She wants to tell Iris and Charlotte. She wants to tell someone, but she can’t.
Iris hands Lucy a brown paper bag filled with a peanut butter sandwich and an apple, the same lunch Lucy’s had since elementary school. Iris sits down and pulls out the crossword puzzle from the daily newspaper. This is her favorite part of the day. She picks up a pencil and chews on the end and then glances at Lucy again. “Honey, go find a hairbrush before you go,” Iris says.
Lucy pats down her cap of curls and then sits and finishes her juice. She looks around the kitchen as if she’s memorizing every detail—the oak table and chairs, the braided rug—because until she’s eighteen, just two years from now, when no one can legally stop her from being with William, she won’t see this room again.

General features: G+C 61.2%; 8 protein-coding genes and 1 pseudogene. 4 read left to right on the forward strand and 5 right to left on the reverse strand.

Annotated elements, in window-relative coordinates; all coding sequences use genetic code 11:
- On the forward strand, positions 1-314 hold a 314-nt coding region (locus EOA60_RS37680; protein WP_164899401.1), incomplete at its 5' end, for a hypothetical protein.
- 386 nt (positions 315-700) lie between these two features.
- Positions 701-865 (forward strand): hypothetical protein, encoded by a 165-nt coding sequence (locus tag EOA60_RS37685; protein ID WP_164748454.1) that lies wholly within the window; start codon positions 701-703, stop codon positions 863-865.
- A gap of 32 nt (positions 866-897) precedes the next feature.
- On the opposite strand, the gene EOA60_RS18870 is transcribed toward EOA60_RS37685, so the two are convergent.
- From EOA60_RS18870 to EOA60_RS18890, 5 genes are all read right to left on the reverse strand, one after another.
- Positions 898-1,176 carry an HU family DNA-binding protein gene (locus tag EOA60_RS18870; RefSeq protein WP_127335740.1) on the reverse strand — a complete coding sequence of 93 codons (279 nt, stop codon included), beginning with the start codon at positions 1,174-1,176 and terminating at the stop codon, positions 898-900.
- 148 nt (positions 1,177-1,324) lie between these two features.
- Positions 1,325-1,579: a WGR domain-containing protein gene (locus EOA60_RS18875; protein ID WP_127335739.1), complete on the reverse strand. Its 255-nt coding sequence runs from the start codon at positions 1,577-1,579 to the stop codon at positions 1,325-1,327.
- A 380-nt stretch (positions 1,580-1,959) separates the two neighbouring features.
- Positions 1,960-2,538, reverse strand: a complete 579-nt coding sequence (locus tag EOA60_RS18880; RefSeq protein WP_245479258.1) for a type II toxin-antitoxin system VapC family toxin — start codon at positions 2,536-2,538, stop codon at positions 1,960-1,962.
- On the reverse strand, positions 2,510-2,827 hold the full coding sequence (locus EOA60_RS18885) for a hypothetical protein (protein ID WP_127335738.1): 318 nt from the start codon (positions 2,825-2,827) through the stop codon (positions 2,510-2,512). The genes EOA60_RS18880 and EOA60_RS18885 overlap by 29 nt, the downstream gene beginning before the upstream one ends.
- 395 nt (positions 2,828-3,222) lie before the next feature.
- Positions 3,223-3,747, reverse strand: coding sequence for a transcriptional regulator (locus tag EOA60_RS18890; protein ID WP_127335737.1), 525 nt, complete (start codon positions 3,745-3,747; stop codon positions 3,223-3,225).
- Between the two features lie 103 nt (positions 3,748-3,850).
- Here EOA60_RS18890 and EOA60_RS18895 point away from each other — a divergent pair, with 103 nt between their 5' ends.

She has to leave the house before Charlotte can catch up and ask why her knapsack is so heavy, why Lucy seems so nervous, why she’s in such a hurry. Charlotte worries over Lucy the same way she worries about everything, and though Lucy used to like that, now it’s a burden. She’s taken only what she thinks she’ll need, because William says that the whole idea is to simplify their lives, that people today are too hung up on having stuff. She packed two pairs of bell-bottom jeans, one of them elephant bells, a paisley mini-dress, her favorite pink felt shift dress—the same one Twiggy wore on the cover of Seventeen— and her Love’s Baby Soft shampoo. She has a brand-new Lanz nightgown with black lace trim and a pair of yellow marabou slippers she found on sale for two dollars, crumpled in a bin at Zayre, the feathers fluffed around the toes. And of course, she has her blue journal, a new one that she’s already started to use.